- The Washington Times - Wednesday, December 11, 2002

Michael Jordan wanted to play down last night’s meeting between himself and Scottie Pippen, former teammates who together plowed through the NBA to lead the Chicago Bulls to six championships.

But after Pippen’s new team, the Portland Trail Blazers, humiliated both Jordan and his Washington Wizards teammates 98-79 at MCI Center, Jordan was clearly disappointed his guys didn’t make a better showing of it.

“I know Pip,” Jordan said. “Believe me, I wanted to come out and play well. But his horses were ready, and my mules were sick. So you take it, and you move on with it. Unfortunately, we didn’t play the type of game we wanted to play tonight.”

No, they didn’t. In fact, the Wizards played a type of game so bad no one had anything positive to say afterward. The loss destroyed any traces of the momentum they built in winning three of their last four games.

It comes down to this: The Wizards played no defense, didn’t execute on offense and were completely embarrassed by a team that has made more news off the court than it has on it this season. But the Wizards’ lack of effort which resulted in their worst beating of the season acted as a balm for anything the Blazers might be experiencing. The Blazers have won seven of their last 10 games and have beaten the Wizards eight straight times dating to March 24, 1998.

It wasn’t a complete statistical nightmare, but the one stat that tells the story was the Blazers’ dominance in points in the paint, 50-12. Most of the baskets by the Blazers were undefended layups, which left Jordan wondering aloud how he and his teammates even could consider collecting their checks for this outing.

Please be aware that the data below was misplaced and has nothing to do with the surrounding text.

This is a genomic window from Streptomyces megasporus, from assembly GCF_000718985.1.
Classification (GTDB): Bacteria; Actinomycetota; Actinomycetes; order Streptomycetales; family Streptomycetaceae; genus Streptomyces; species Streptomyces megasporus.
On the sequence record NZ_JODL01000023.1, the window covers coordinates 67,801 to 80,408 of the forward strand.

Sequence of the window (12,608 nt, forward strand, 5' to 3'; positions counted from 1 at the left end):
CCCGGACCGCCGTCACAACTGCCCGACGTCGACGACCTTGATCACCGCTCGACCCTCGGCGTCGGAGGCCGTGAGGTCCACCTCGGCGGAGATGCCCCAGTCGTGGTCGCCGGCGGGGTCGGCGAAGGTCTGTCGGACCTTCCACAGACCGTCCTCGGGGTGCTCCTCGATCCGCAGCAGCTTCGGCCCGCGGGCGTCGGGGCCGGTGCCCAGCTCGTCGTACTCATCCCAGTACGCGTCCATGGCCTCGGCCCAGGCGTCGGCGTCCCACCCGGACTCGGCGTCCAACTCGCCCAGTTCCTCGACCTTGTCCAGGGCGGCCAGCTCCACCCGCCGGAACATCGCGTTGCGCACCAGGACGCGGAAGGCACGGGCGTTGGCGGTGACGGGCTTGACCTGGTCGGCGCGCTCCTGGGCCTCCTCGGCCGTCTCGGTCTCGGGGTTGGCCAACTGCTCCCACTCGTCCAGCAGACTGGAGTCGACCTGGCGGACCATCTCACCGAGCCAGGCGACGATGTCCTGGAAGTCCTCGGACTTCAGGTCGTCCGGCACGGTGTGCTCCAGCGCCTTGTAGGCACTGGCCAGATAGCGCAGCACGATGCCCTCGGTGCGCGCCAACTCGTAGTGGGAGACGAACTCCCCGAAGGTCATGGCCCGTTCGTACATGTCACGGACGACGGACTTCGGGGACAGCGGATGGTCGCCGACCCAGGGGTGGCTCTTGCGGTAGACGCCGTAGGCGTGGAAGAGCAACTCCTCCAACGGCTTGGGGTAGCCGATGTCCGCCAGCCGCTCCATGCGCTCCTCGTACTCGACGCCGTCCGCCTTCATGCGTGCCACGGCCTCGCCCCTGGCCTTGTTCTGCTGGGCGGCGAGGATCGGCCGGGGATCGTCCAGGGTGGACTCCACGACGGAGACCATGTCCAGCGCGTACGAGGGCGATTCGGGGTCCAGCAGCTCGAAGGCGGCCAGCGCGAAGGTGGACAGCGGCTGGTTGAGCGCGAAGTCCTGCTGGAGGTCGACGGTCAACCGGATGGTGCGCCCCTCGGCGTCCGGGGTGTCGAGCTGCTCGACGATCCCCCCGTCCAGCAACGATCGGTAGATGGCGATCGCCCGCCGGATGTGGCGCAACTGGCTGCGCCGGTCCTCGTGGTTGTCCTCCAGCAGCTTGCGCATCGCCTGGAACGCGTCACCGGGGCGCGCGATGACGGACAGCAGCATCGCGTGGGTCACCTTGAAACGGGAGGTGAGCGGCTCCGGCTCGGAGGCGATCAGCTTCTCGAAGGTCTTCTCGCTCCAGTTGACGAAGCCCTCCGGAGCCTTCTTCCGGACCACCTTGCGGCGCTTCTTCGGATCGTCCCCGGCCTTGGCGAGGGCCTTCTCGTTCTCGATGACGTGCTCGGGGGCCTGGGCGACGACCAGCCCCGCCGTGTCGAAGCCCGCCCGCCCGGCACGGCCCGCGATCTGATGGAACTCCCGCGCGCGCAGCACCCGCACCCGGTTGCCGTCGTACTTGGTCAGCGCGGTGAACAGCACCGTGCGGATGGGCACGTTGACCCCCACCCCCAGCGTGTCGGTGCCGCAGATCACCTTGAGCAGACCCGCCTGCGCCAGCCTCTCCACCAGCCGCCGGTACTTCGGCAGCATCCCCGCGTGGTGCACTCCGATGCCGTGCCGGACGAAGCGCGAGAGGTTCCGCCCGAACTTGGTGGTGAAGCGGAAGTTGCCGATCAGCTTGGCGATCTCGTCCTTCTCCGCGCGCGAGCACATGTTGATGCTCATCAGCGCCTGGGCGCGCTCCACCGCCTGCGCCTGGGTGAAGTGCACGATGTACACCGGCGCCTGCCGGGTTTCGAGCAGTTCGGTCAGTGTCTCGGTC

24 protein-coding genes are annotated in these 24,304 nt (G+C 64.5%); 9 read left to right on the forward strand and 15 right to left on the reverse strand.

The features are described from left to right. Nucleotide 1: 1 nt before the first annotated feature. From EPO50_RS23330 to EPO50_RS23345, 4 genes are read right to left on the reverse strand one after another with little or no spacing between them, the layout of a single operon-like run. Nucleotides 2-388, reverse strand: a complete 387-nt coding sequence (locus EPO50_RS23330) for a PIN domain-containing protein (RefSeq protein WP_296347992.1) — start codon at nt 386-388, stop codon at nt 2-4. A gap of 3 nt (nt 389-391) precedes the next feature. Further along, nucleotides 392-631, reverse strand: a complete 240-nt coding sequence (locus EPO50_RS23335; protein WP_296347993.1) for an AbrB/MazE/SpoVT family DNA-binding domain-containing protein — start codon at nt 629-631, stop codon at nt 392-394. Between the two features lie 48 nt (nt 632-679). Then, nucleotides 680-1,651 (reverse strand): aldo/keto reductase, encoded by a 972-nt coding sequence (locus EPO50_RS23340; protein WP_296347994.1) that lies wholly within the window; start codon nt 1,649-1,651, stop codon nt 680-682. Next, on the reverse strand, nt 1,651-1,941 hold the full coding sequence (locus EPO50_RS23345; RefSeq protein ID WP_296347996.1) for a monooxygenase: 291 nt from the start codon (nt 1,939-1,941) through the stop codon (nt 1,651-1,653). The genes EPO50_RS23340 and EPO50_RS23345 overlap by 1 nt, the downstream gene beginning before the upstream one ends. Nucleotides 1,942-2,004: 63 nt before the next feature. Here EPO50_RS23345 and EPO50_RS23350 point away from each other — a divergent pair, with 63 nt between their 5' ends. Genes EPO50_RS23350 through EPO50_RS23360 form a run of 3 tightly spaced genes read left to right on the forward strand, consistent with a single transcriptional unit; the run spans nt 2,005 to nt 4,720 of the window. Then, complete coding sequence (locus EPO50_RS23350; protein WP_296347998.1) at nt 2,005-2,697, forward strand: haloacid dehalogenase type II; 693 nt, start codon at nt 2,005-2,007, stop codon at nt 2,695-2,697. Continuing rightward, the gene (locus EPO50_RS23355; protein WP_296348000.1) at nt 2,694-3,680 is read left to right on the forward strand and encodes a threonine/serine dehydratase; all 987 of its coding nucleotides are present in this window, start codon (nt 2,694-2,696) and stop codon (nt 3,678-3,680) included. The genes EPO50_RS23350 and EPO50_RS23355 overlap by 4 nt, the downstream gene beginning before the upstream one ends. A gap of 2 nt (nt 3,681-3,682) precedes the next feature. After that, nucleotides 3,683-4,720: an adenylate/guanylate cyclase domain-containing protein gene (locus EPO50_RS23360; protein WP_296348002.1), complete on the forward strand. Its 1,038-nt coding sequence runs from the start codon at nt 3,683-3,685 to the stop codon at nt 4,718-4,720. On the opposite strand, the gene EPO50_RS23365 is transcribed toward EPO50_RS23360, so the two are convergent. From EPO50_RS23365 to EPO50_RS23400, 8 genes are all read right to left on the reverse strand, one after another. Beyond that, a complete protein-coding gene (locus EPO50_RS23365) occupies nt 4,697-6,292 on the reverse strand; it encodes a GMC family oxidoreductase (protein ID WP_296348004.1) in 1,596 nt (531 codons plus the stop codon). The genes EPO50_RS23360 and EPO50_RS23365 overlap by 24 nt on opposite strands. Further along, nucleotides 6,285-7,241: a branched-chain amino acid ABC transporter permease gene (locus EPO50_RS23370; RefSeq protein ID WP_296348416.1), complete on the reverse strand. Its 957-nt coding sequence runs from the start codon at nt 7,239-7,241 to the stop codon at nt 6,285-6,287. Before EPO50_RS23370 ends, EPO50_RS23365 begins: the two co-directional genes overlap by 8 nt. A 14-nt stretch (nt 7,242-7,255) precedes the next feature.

“It was a sad, sad game we played.” said Jordan, who finished with 14 points and five rebounds. “The most unfortunate thing is we can’t take our checks and give them to the fans. That’s something that was really embarrassing for them to watch. Unfortunately, they had to pay to see it.”

Portland led by 26 points with a little more than 10 minutes to go, and the Wizards, who never led, never got closer than 17 points the rest of the way.

Portland (10-9) got double-digit scoring from six players, led by Pippen and Derek Anderson with 14. Larry Hughes led the Wizards with 17 points and 11 rebounds, his fourth-consecutive double-double.

After the game the Wizards maintained this was a game they needed to get out of their systems, a game the Blazers were just more prepared to win.

“We’ve just got to forget about it,” said Jerry Stackhouse, who scored 14 points but made just seven of 17 shots. “I think this was a game that every team has a few times in the year. You come out and nothing seems to be working right and the other team has got it going. Unfortunately, it was a night at home and a night leading into a trip for us. We’ve just got to forget about it and move on.”

Wizards coach Doug Collins saw it a little bit differently; in fact, he saw it coming. He said the Wizards, who head to New Jersey on Friday for the first of three consecutive road games, had one of their worst practices of the season Monday and didn’t seem prepared to play at yesterday morning’s shootaround.

Earlier in the season, when the Wizards looked bad, Collins stepped forward and took the hit for the team. But after watching last night’s exhibition, Collins would not give his team that escape.

“My job is to teach execution,” Collins said. “Energy and effort come from the players; execution comes from the coach. If they count on me to rev them up, then that’s wrong. Then all of a sudden I’m out there trying to get them charged up, and you guys are writing, ‘Look at that flaming fool out there running up and down the sidelines.’”

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